He includes four different options (five including the actual use of global variables):

  • Static classes
  • Singleton
  • Registry
  • Dependency injection

For each of the options he includes summaries of both the advantages and disadvantages as well as some sample code showing their use. Ultimately, he points out that it's up to the developer of the application which option fits best.

tagged: global variable data opinion options registry singleton dependencyinjection static

Link: http://russellscottwalker.blogspot.co.uk/2013_09_07_archive.html

Matthew Weier O'Phinney:
RESTful APIs with ZF2, Part 3
Feb 25, 2013 @ 12:21:30

Matthew Weier O'Phinney has posted the third part of his series about making RESTful APIs with Zend Framework 2 (parts one and two). In this latest part of the series, he talks more about documenting the API and what commands can be executed.

In this post, I'll be covering documenting your API -- techniques you can use to indicate what HTTP operations are allowed, as well as convey the full documentation on what endpoints are available, what they accept, and what you can expect them to return. [...] hy Document? If you're asking this question, you've either never consumed software, or your software is perfect and self-documenting. I frankly don't believe either one.

He covers a few reasons why you should document your API and where he thinks it should live to be the most useful. He includes a few different ideas and two things he definitely thinks should exist for your API - the use of OPTIONS and end-user documentation. The first is a HTTP header (ZF2 code example included) that tells the API consumer what they can do with an endpoint. The second type is more useful for the human reader, giving them a better overall perspective on what the API can do - still served through the API but in a bit more understandable format.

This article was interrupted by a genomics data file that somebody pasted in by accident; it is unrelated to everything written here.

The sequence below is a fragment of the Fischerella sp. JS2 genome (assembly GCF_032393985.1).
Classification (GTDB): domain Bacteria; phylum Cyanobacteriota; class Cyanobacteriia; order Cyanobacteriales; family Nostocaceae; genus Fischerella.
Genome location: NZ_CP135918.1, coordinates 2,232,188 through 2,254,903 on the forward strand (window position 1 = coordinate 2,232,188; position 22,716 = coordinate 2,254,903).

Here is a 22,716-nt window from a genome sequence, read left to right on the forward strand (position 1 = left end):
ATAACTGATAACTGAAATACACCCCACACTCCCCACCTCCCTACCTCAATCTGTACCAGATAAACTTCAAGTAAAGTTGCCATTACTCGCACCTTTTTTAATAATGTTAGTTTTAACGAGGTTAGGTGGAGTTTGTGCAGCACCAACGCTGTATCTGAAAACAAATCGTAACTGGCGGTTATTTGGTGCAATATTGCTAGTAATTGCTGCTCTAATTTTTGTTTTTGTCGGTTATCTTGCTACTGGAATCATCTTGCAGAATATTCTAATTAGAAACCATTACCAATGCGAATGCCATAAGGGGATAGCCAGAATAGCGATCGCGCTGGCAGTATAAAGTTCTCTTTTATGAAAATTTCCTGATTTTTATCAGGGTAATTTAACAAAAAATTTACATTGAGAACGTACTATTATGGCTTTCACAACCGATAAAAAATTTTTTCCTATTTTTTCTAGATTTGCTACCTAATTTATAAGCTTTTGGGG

tagged: zendframework2 rest api tutorial series documentation options enduser

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Chris Roane's Blog:
Options for Building a Website from a Developers Perspective
Jun 25, 2012 @ 08:28:27

Chris Roane has a new post to his blog outlining a few different options web developers today have for creating new websites or applications - static, custom, framework-based or CMS.

Over the years I’ve built many different types of websites. These range from being a few pages, to being very customized with advanced features. I’ve learned there is no clear definition in the best way to create a website. But I do think there are advantages and disadvantages to pursuing different methods. This article takes an analytical look at each option. Let’s take a closer look at the different approaches in building a website.

He includes a brief summary talking about each method and mentions things like benefits and downfalls of the approach and what can be involved in their development.

tagged: overview developer options website architecture

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Henrik Bjørnskov's Blog: